Pubdate: Sat, 15 Nov 2014
Source: Albuquerque Journal (NM)
Copyright: 2014 Albuquerque Journal
Page: A8


One of the major arguments often heard in favor of marijuana 
decriminalization and legalization is that the only thing smoking 
weed threatens is a bag of Doritos.

Now a groundbreaking study that originated at the Mind Research 
Network on the campus of the University of New Mexico shows regularly 
getting high causes more damage than late-night munchies on a waistline.

In the study, published this week in the Proceedings of the National 
Academy of Sciences, Dr. Vince Calhoun, a distinguished research 
professor of electrical and computer engineering at UNM, used three 
MRI techniques over several years to monitor a group of "chronic" pot 
smokers and compare them to a control group. Working closely with the 
Center for BrainHealth at the University of Texas at Dallas - 
including Dr. Francesca Filbey, director of Cognitive Neuroscience 
Research in Addictive Disorders and a former Mind Research Network 
colleague - he found that smoking marijuana at least three times a 
day over an extended period of time measurably reduces the volume of 
gray matter in a part of the brain associated with decision making 
and addiction.

And while researchers also found an increase in a function called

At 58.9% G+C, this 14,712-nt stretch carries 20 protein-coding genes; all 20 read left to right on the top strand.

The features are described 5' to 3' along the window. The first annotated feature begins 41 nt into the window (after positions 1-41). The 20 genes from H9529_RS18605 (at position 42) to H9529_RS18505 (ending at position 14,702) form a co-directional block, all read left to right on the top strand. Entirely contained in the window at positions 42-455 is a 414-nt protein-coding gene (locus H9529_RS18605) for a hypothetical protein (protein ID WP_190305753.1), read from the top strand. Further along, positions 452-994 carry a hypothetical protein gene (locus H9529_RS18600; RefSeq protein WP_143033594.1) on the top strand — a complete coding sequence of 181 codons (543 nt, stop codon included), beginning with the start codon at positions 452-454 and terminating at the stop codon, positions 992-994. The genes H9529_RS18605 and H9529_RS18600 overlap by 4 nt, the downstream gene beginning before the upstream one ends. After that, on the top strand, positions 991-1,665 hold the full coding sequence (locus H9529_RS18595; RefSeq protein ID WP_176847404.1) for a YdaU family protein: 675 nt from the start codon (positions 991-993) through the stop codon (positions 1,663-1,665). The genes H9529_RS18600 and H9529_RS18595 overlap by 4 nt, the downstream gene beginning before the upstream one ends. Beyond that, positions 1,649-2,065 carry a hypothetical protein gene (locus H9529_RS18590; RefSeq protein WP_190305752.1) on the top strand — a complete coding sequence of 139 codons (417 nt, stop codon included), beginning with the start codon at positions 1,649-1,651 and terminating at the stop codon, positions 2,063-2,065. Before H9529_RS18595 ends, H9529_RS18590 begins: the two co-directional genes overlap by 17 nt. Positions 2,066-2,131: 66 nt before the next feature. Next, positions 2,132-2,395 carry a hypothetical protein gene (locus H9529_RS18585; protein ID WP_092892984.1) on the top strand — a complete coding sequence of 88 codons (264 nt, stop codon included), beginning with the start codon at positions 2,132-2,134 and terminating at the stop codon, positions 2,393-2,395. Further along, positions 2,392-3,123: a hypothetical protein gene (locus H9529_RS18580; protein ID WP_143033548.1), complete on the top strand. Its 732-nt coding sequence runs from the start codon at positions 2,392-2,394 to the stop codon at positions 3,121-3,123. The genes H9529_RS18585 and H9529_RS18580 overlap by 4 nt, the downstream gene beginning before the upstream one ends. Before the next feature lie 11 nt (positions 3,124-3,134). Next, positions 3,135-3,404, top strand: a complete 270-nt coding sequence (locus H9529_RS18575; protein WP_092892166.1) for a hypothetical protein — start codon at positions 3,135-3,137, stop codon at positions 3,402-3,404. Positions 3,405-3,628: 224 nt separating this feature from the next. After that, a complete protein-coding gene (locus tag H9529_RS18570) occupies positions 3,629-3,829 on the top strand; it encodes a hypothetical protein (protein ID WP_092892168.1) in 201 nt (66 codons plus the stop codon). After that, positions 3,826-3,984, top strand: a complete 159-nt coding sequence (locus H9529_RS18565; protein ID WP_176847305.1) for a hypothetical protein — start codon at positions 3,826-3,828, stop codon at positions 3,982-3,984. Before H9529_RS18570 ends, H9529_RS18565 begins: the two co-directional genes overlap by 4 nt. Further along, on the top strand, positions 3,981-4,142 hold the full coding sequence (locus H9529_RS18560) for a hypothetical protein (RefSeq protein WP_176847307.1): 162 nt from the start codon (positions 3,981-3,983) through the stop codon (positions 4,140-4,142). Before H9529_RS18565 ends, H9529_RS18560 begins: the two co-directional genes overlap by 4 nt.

brain connectivity - crucial to processing information - that leveled 
off after six to eight years and could be the brain trying to make up 
for the negative affects of THC (the main psychoactive ingredient of 
marijuana) on the gray matter in the front of the brain. Meanwhile:

New Mexico still does not have a drugged driving law to keep the 
roads safe seven years after lawmakers legalized medical marijuana.

Pot is still illegal under federal law, as medical users who are 
stopped at border checkpoints have found.

No on has come up with an official solution for how legalized pot 
works for employees in drug-free companies.

A five-year study in France and the Journal of the American Heart 
Association both warn that marijuana could lead to strokes and heart 
attacks, even among young users.

Colorado's legalization has led to reports of new users of edible 
marijuana treats threatening suicide and being arrested for homicide.

And now Calhoun's scientific research - which is not the easily 
dismissed claim of a group with an agenda - shows reduced gray matter 
with chronic use.

All should give serious pause - which happens in that frontal lobe - 
to politicians who want to take Albuquerque, Bernalillo County and 
New Mexico one toke over the line to decriminalization and legalization.
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MAP posted-by: Jay Bergstrom